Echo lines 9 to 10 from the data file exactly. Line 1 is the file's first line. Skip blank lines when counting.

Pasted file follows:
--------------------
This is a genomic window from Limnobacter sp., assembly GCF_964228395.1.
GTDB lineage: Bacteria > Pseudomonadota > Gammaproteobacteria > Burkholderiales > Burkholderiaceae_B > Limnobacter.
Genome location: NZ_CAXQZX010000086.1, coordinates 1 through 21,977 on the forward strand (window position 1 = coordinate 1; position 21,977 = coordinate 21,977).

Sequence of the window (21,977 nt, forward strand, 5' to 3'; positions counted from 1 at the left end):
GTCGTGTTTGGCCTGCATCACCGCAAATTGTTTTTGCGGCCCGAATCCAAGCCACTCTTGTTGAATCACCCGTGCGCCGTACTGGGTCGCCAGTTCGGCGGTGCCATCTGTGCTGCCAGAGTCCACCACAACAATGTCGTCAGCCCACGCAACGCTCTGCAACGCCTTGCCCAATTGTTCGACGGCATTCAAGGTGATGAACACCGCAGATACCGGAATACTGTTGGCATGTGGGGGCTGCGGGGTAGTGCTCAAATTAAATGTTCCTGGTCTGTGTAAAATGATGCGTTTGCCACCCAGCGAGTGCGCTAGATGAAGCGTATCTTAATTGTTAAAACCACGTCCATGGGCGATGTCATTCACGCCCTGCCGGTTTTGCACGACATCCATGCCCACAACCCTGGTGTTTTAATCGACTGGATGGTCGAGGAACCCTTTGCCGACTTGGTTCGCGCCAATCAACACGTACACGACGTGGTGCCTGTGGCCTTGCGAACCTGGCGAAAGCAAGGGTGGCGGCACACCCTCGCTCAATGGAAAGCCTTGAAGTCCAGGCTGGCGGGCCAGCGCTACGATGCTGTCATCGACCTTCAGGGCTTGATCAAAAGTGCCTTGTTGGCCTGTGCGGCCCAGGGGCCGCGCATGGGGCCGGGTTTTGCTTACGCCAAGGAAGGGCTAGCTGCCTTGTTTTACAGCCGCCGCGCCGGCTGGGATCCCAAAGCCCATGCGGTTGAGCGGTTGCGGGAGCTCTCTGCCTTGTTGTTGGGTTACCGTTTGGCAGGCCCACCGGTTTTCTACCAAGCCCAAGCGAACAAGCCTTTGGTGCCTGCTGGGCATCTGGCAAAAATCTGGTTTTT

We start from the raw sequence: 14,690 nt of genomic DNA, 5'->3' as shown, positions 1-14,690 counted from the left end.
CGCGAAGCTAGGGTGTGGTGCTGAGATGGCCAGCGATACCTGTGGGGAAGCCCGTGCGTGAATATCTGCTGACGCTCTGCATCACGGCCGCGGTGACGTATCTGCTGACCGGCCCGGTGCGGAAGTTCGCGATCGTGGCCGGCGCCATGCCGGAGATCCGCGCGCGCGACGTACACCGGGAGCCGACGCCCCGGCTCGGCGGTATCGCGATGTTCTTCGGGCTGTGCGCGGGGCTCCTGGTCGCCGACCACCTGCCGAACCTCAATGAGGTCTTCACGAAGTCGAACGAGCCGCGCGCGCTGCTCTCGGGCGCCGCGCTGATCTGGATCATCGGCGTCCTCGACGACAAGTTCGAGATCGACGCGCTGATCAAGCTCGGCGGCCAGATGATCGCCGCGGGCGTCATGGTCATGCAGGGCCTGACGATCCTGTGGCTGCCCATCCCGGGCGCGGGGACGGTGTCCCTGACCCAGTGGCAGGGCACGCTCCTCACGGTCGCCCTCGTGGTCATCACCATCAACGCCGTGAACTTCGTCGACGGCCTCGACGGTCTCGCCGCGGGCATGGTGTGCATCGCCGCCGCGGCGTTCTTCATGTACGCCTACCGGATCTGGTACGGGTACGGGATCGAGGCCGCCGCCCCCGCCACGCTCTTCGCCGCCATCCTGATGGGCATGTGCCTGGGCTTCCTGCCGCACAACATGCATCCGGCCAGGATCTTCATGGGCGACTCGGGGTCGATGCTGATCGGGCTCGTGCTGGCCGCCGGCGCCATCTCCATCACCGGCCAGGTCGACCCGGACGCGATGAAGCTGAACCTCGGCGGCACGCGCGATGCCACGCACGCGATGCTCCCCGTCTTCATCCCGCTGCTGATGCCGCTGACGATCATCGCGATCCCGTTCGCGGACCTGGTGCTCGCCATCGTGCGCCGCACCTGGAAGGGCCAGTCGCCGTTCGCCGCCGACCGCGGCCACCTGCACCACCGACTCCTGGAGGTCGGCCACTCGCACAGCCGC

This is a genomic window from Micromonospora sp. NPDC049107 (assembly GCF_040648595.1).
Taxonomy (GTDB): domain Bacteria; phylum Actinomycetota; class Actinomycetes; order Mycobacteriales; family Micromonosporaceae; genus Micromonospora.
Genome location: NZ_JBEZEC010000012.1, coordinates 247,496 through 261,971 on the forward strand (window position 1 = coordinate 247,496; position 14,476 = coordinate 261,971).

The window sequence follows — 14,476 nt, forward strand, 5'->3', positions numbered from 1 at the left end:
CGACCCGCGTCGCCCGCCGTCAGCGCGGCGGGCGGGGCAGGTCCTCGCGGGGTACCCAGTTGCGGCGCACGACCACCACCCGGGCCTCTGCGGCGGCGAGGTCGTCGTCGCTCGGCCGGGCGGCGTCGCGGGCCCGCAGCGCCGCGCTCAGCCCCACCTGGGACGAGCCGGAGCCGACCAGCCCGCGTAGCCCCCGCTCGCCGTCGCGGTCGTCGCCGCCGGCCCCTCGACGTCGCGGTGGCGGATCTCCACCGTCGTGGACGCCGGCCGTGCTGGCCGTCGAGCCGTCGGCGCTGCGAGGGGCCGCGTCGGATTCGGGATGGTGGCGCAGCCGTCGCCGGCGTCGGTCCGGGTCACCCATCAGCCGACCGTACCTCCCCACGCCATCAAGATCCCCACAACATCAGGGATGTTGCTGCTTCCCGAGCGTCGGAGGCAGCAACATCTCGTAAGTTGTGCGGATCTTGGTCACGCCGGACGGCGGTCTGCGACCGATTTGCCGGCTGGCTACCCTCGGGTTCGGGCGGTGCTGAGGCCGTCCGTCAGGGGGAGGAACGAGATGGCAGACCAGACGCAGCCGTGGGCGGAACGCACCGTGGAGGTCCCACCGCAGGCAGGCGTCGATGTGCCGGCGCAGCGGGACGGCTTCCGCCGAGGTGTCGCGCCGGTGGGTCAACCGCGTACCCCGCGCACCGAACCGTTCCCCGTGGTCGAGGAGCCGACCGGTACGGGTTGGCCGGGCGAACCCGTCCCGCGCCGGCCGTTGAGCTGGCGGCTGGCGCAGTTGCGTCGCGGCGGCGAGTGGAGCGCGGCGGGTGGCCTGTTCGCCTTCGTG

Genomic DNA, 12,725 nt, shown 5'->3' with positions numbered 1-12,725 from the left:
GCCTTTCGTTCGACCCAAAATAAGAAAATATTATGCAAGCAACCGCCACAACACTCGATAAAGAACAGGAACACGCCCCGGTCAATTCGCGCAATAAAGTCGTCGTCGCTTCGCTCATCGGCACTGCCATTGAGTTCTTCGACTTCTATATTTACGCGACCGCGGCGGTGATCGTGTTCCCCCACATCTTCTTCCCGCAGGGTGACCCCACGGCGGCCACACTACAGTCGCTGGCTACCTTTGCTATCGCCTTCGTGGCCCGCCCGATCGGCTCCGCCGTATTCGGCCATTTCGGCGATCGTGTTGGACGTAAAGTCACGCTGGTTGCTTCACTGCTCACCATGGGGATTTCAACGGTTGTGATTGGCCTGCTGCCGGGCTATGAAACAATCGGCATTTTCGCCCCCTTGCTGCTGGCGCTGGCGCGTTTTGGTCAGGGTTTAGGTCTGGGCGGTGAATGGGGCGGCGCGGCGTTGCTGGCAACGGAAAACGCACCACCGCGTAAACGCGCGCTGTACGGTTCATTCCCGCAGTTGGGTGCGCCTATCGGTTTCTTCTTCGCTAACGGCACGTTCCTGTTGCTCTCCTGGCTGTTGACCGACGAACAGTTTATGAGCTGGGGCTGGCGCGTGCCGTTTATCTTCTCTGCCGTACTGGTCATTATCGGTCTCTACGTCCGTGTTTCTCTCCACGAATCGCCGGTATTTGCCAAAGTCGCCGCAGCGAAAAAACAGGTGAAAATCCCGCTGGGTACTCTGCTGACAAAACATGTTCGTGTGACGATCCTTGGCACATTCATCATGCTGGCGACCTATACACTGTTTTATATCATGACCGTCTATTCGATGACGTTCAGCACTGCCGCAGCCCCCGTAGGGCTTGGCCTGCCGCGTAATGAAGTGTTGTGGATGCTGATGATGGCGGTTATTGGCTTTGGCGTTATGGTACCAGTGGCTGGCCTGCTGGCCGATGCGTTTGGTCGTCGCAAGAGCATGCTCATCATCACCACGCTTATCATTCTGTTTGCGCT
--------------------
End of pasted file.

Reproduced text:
Taxonomy (GTDB): domain Bacteria; phylum Actinomycetota; class Actinomycetes; order Mycobacteriales; family Micromonosporaceae; genus Micromonospora.
Genome location: NZ_JBEZEC010000012.1, coordinates 247,496 through 261,971 on the forward strand (window position 1 = coordinate 247,496; position 14,476 = coordinate 261,971).